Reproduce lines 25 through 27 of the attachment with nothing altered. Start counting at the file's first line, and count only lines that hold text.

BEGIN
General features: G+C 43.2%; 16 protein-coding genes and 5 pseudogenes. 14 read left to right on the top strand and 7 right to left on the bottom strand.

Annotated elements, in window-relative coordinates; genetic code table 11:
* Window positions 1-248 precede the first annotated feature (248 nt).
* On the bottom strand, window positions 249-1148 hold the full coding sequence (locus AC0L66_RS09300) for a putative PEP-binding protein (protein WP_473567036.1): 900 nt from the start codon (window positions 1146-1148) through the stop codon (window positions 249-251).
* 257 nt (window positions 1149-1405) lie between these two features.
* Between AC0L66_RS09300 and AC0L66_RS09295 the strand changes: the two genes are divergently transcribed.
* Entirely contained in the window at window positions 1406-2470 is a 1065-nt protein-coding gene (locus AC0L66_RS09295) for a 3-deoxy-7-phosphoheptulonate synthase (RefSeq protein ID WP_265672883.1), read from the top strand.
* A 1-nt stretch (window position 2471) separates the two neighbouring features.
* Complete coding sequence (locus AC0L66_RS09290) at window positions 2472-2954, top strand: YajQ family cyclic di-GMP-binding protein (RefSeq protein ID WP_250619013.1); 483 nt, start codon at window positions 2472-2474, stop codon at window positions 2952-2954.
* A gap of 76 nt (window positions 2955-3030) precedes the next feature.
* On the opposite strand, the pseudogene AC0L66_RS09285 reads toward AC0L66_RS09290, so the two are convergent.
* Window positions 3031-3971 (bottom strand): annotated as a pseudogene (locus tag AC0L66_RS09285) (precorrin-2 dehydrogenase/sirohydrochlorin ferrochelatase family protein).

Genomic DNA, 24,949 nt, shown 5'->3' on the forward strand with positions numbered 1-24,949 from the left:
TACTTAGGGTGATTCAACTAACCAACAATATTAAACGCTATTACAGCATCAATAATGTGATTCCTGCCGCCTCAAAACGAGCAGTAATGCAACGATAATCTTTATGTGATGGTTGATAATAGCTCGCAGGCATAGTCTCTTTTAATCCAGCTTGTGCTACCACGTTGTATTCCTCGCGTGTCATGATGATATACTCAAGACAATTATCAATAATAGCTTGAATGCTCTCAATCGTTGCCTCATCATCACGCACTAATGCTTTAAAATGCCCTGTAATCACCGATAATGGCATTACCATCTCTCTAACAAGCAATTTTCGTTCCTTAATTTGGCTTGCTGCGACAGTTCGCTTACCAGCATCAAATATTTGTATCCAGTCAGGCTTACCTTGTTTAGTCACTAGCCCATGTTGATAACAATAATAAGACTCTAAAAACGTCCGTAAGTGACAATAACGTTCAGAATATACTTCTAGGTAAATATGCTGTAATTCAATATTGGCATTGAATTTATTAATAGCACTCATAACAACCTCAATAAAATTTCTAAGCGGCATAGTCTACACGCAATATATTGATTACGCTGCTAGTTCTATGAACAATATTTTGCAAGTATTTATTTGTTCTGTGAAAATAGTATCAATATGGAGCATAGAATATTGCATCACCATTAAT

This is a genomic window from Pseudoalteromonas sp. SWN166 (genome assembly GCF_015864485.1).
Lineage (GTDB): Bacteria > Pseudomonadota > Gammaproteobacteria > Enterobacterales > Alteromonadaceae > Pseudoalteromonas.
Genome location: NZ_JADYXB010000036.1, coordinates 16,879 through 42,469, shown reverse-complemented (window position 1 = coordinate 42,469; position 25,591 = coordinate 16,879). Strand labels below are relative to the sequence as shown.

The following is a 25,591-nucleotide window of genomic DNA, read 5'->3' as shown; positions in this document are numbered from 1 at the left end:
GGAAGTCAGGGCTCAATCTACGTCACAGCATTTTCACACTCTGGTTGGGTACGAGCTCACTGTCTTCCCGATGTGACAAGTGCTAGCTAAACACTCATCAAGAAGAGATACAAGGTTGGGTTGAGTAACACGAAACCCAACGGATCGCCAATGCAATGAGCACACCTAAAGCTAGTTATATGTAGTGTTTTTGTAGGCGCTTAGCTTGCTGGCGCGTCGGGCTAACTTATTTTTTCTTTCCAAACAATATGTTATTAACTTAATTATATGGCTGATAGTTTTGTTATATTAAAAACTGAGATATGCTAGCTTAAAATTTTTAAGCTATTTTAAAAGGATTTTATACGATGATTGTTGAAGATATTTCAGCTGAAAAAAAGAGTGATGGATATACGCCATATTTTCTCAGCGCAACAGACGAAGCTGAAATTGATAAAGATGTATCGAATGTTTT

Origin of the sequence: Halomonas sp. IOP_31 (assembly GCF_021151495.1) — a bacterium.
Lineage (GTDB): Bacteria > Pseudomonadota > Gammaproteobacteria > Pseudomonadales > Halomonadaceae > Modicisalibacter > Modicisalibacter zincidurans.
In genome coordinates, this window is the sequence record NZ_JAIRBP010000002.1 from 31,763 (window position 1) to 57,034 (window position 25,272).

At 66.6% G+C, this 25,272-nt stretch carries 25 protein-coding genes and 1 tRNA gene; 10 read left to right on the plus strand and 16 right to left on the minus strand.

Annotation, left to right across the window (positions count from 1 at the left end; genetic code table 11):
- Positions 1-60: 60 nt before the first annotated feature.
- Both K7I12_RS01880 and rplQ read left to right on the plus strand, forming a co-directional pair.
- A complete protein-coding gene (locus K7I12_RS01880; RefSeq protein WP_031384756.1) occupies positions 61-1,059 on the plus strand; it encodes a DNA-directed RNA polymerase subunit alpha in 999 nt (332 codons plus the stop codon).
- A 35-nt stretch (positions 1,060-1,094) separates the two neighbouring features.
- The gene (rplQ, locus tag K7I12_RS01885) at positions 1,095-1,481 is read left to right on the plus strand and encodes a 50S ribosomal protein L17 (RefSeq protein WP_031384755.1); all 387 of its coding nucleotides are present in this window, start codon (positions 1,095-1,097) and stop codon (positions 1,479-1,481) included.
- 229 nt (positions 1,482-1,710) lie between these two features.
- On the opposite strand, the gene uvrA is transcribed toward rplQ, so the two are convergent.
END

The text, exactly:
- Positions 1-60: 60 nt before the first annotated feature.
- Both K7I12_RS01880 and rplQ read left to right on the plus strand, forming a co-directional pair.
- A complete protein-coding gene (locus K7I12_RS01880; RefSeq protein WP_031384756.1) occupies positions 61-1,059 on the plus strand; it encodes a DNA-directed RNA polymerase subunit alpha in 999 nt (332 codons plus the stop codon).